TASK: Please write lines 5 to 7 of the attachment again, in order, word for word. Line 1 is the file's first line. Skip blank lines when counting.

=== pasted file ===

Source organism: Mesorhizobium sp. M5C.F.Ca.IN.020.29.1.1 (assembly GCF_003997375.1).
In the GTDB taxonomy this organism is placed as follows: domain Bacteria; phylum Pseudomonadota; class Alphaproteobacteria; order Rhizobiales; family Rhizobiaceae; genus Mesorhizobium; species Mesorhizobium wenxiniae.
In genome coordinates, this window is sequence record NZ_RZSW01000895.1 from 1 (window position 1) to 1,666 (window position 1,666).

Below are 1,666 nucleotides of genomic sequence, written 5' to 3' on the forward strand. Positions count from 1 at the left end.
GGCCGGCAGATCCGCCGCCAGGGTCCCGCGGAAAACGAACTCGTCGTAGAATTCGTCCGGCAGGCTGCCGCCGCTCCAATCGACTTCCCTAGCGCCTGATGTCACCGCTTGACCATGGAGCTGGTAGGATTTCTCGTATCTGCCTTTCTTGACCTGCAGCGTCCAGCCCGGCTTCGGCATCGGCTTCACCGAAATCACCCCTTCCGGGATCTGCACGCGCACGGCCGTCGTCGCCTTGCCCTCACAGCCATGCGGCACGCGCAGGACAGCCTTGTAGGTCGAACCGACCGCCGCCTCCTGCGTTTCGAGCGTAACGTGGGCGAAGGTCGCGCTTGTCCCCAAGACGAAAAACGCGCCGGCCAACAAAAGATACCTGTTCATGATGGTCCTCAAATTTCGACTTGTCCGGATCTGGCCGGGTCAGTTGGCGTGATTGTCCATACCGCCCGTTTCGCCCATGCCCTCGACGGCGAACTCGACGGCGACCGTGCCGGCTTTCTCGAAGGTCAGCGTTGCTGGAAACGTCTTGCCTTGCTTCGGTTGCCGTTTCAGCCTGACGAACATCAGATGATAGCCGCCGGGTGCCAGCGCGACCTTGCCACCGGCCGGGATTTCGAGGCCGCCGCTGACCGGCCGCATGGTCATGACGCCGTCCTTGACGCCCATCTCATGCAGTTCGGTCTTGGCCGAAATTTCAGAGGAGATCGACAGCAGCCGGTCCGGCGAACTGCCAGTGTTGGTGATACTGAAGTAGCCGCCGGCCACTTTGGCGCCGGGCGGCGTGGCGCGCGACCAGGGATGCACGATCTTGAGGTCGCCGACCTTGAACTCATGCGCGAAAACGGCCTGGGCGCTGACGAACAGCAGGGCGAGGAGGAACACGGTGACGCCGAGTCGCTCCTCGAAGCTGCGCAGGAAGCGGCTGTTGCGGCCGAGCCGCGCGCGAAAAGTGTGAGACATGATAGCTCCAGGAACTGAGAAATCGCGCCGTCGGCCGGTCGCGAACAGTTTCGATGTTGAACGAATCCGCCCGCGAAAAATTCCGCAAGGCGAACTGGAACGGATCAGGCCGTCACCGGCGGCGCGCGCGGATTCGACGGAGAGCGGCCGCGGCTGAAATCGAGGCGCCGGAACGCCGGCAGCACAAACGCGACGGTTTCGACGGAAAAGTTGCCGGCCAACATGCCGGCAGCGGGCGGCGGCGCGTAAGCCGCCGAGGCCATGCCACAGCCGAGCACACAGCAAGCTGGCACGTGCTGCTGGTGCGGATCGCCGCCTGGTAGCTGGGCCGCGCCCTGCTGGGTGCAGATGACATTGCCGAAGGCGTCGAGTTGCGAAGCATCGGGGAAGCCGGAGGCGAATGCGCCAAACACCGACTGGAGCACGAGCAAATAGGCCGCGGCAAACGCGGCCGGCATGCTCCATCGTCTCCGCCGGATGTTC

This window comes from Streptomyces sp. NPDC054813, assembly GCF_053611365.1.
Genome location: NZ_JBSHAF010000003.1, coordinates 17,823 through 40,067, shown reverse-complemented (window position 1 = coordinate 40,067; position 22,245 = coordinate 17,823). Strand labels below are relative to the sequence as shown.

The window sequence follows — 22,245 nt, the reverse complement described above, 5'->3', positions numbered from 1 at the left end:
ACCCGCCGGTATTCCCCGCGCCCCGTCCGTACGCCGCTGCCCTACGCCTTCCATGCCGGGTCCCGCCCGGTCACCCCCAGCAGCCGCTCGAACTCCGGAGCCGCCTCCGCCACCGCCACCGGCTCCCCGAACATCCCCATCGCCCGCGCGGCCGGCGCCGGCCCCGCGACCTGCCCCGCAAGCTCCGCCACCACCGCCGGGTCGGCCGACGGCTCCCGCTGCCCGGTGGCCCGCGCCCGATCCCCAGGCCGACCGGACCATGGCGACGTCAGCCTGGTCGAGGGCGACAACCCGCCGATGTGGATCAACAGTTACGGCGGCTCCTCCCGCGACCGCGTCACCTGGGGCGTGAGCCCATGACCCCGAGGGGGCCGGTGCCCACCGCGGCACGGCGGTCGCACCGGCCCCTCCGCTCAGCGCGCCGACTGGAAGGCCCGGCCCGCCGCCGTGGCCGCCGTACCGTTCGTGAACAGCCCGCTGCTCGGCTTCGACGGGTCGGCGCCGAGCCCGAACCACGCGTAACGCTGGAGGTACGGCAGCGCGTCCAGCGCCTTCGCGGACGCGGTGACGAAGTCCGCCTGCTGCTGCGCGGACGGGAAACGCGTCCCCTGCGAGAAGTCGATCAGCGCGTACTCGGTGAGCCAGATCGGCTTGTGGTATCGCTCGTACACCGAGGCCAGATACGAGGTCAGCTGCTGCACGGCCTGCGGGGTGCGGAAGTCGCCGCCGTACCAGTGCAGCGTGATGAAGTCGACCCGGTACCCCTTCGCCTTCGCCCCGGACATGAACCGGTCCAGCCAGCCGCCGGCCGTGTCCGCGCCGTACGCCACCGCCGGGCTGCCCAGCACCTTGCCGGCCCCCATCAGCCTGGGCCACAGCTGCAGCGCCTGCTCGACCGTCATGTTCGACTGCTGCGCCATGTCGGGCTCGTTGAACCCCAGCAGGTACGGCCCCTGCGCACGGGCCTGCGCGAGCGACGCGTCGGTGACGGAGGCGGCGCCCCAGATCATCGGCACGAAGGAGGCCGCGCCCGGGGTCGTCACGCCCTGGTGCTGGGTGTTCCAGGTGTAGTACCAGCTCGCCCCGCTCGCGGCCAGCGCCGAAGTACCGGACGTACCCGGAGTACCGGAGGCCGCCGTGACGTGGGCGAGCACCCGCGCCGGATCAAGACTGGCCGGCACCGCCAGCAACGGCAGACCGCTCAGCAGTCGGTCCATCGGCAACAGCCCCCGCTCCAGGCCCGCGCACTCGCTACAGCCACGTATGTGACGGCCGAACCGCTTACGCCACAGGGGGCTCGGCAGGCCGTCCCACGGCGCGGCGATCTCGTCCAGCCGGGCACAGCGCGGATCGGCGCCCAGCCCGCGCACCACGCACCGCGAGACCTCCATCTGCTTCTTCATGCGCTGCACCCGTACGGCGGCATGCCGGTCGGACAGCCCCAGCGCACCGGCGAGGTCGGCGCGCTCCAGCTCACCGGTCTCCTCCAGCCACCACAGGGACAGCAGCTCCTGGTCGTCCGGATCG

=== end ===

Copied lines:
GGCCGGCAGATCCGCCGCCAGGGTCCCGCGGAAAACGAACTCGTCGTAGAATTCGTCCGGCAGGCTGCCGCCGCTCCAATCGACTTCCCTAGCGCCTGATGTCACCGCTTGACCATGGAGCTGGTAGGATTTCTCGTATCTGCCTTTCTTGACCTGCAGCGTCCAGCCCGGCTTCGGCATCGGCTTCACCGAAATCACCCCTTCCGGGATCTGCACGCGCACGGCCGTCGTCGCCTTGCCCTCACAGCCATGCGGCACGCGCAGGACAGCCTTGTAGGTCGAACCGACCGCCGCCTCCTGCGTTTCGAGCGTAACGTGGGCGAAGGTCGCGCTTGTCCCCAAGACGAAAAACGCGCCGGCCAACAAAAGATACCTGTTCATGATGGTCCTCAAATTTCGACTTGTCCGGATCTGGCCGGGTCAGTTGGCGTGATTGTCCATACCGCCCGTTTCGCCCATGCCCTCGACGGCGAACTCGACGGCGACCGTGCCGGCTTTCTCGAAGGTCAGCGTTGCTGGAAACGTCTTGCCTTGCTTCGGTTGCCGTTTCAGCCTGACGAACATCAGATGATAGCCGCCGGGTGCCAGCGCGACCTTGCCACCGGCCGGGATTTCGAGGCCGCCGCTGACCGGCCGCATGGTCATGACGCCGTCCTTGACGCCCATCTCATGCAGTTCGGTCTTGGCCGAAATTTCAGAGGAGATCGACAGCAGCCGGTCCGGCGAACTGCCAGTGTTGGTGATACTGAAGTAGCCGCCGGCCACTTTGGCGCCGGGCGGCGTGGCGCGCGACCAGGGATGCACGATCTTGAGGTCGCCGACCTTGAACTCATGCGCGAAAACGGCCTGGGCGCTGACGAACAGCAGGGCGAGGAGGAACACGGTGACGCCGAGTCGCTCCTCGAAGCTGCGCAGGAAGCGGCTGTTGCGGCCGAGCCGCGCGCGAAAAGTGTGAGACATGATAGCTCCAGGAACTGAGAAATCGCGCCGTCGGCCGGTCGCGAACAGTTTCGATGTTGAACGAATCCGCCCGCGAAAAATTCCGCAAGGCGAACTGGAACGGATCAGGCCGTCACCGGCGGCGCGCGCGGATTCGACGGAGAGCGGCCGCGGCTGAAATCGAGGCGCCGGAACGCCGGCAGCACAAACGCGACGGTTTCGACGGAAAAGTTGCCGGCCAACATGCCGGCAGCGGGCGGCGGCGCGTAAGCCGCCGAGGCCATGCCACAGCCGAGCACACAGCAAGCTGGCACGTGCTGCTGGTGCGGATCGCCGCCTGGTAGCTGGGCCGCGCCCTGCTGGGTGCAGATGACATTGCCGAAGGCGTCGAGTTGCGAAGCATCGGGGAAGCCGGAGGCGAATGCGCCAAACACCGACTGGAGCACGAGCAAATAGGCCGCGGCAAACGCGGCCGGCATGCTCCATCGTCTCCGCCGGATGTTC

This window comes from Streptomyces sp. NPDC054813, assembly GCF_053611365.1.
Genome location: NZ_JBSHAF010000003.1, coordinates 17,823 through 40,067, shown reverse-complemented (window position 1 = coordinate 40,067; position 22,245 = coordinate 17,823). Strand labels below are relative to the sequence as shown.